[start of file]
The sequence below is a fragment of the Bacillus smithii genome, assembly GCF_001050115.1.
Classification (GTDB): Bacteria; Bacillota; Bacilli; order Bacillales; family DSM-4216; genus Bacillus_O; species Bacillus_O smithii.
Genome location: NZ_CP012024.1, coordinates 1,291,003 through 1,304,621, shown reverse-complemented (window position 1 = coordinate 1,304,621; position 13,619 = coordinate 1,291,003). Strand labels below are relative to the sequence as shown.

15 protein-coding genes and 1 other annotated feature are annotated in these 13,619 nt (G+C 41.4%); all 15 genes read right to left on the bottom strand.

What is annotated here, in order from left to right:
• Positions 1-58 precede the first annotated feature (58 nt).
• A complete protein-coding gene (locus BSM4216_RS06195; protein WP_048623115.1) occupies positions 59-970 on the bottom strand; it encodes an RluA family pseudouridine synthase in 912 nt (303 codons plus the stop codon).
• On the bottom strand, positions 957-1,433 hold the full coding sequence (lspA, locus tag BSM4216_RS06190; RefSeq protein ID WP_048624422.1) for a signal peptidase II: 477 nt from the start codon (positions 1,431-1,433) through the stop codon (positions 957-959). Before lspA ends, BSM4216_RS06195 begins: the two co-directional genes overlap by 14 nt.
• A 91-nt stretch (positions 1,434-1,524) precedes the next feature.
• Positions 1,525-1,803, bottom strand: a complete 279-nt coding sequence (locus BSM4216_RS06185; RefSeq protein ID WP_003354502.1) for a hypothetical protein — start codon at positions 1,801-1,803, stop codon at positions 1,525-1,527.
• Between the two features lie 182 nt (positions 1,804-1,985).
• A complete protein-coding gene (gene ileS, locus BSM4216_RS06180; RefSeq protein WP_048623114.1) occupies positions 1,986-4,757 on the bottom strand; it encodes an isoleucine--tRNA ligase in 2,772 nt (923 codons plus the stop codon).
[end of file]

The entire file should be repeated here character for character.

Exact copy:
The sequence below is a fragment of the Bacillus smithii genome, assembly GCF_001050115.1.
Classification (GTDB): Bacteria; Bacillota; Bacilli; order Bacillales; family DSM-4216; genus Bacillus_O; species Bacillus_O smithii.
Genome location: NZ_CP012024.1, coordinates 1,291,003 through 1,304,621, shown reverse-complemented (window position 1 = coordinate 1,304,621; position 13,619 = coordinate 1,291,003). Strand labels below are relative to the sequence as shown.

15 protein-coding genes and 1 other annotated feature are annotated in these 13,619 nt (G+C 41.4%); all 15 genes read right to left on the bottom strand.

What is annotated here, in order from left to right:
• Positions 1-58 precede the first annotated feature (58 nt).
• A complete protein-coding gene (locus BSM4216_RS06195; protein WP_048623115.1) occupies positions 59-970 on the bottom strand; it encodes an RluA family pseudouridine synthase in 912 nt (303 codons plus the stop codon).
• On the bottom strand, positions 957-1,433 hold the full coding sequence (lspA, locus tag BSM4216_RS06190; RefSeq protein ID WP_048624422.1) for a signal peptidase II: 477 nt from the start codon (positions 1,431-1,433) through the stop codon (positions 957-959). Before lspA ends, BSM4216_RS06195 begins: the two co-directional genes overlap by 14 nt.
• A 91-nt stretch (positions 1,434-1,524) precedes the next feature.
• Positions 1,525-1,803, bottom strand: a complete 279-nt coding sequence (locus BSM4216_RS06185; RefSeq protein ID WP_003354502.1) for a hypothetical protein — start codon at positions 1,801-1,803, stop codon at positions 1,525-1,527.
• Between the two features lie 182 nt (positions 1,804-1,985).
• A complete protein-coding gene (gene ileS, locus BSM4216_RS06180; RefSeq protein WP_048623114.1) occupies positions 1,986-4,757 on the bottom strand; it encodes an isoleucine--tRNA ligase in 2,772 nt (923 codons plus the stop codon).